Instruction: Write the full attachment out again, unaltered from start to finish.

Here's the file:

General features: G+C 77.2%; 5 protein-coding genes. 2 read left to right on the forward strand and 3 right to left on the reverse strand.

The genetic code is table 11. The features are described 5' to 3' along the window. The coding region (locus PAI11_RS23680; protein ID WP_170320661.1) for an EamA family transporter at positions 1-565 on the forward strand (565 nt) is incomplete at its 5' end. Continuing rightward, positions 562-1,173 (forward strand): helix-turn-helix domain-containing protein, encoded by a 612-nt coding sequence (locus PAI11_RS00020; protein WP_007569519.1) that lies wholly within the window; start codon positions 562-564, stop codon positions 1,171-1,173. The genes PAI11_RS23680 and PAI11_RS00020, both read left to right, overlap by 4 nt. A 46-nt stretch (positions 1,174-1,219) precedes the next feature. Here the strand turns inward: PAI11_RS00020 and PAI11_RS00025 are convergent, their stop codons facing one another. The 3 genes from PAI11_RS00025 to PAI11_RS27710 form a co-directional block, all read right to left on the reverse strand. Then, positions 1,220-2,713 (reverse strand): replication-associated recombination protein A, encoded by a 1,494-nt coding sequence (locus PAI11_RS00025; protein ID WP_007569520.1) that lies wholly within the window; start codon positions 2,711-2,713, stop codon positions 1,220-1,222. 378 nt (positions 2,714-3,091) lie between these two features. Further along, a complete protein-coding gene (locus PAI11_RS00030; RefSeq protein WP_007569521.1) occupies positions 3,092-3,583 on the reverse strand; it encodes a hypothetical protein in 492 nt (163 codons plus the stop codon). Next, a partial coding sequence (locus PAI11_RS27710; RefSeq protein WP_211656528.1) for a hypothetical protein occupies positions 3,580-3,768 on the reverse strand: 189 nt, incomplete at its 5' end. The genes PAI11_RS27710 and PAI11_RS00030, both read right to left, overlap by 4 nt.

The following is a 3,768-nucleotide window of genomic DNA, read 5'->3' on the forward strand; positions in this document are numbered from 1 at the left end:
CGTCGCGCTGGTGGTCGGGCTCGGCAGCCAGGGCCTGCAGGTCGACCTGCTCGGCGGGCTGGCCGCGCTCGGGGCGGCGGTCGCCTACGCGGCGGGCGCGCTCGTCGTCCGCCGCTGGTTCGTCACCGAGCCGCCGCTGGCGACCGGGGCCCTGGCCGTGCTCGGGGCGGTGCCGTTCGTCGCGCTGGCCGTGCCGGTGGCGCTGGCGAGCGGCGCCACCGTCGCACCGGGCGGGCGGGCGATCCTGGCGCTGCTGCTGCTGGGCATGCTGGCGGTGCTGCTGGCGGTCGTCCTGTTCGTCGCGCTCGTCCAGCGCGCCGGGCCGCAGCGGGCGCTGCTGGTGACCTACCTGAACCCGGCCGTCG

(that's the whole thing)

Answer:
General features: G+C 77.2%; 5 protein-coding genes. 2 read left to right on the forward strand and 3 right to left on the reverse strand.

The genetic code is table 11. The features are described 5' to 3' along the window. The coding region (locus PAI11_RS23680; protein ID WP_170320661.1) for an EamA family transporter at positions 1-565 on the forward strand (565 nt) is incomplete at its 5' end. Continuing rightward, positions 562-1,173 (forward strand): helix-turn-helix domain-containing protein, encoded by a 612-nt coding sequence (locus PAI11_RS00020; protein WP_007569519.1) that lies wholly within the window; start codon positions 562-564, stop codon positions 1,171-1,173. The genes PAI11_RS23680 and PAI11_RS00020, both read left to right, overlap by 4 nt. A 46-nt stretch (positions 1,174-1,219) precedes the next feature. Here the strand turns inward: PAI11_RS00020 and PAI11_RS00025 are convergent, their stop codons facing one another. The 3 genes from PAI11_RS00025 to PAI11_RS27710 form a co-directional block, all read right to left on the reverse strand. Then, positions 1,220-2,713 (reverse strand): replication-associated recombination protein A, encoded by a 1,494-nt coding sequence (locus PAI11_RS00025; protein ID WP_007569520.1) that lies wholly within the window; start codon positions 2,711-2,713, stop codon positions 1,220-1,222. 378 nt (positions 2,714-3,091) lie between these two features. Further along, a complete protein-coding gene (locus PAI11_RS00030; RefSeq protein WP_007569521.1) occupies positions 3,092-3,583 on the reverse strand; it encodes a hypothetical protein in 492 nt (163 codons plus the stop codon). Next, a partial coding sequence (locus PAI11_RS27710; RefSeq protein WP_211656528.1) for a hypothetical protein occupies positions 3,580-3,768 on the reverse strand: 189 nt, incomplete at its 5' end. The genes PAI11_RS27710 and PAI11_RS00030, both read right to left, overlap by 4 nt.

The following is a 3,768-nucleotide window of genomic DNA, read 5'->3' on the forward strand; positions in this document are numbered from 1 at the left end:
CGTCGCGCTGGTGGTCGGGCTCGGCAGCCAGGGCCTGCAGGTCGACCTGCTCGGCGGGCTGGCCGCGCTCGGGGCGGCGGTCGCCTACGCGGCGGGCGCGCTCGTCGTCCGCCGCTGGTTCGTCACCGAGCCGCCGCTGGCGACCGGGGCCCTGGCCGTGCTCGGGGCGGTGCCGTTCGTCGCGCTGGCCGTGCCGGTGGCGCTGGCGAGCGGCGCCACCGTCGCACCGGGCGGGCGGGCGATCCTGGCGCTGCTGCTGCTGGGCATGCTGGCGGTGCTGCTGGCGGTCGTCCTGTTCGTCGCGCTCGTCCAGCGCGCCGGGCCGCAGCGGGCGCTGCTGGTGACCTACCTGAACCCGGCCGTCG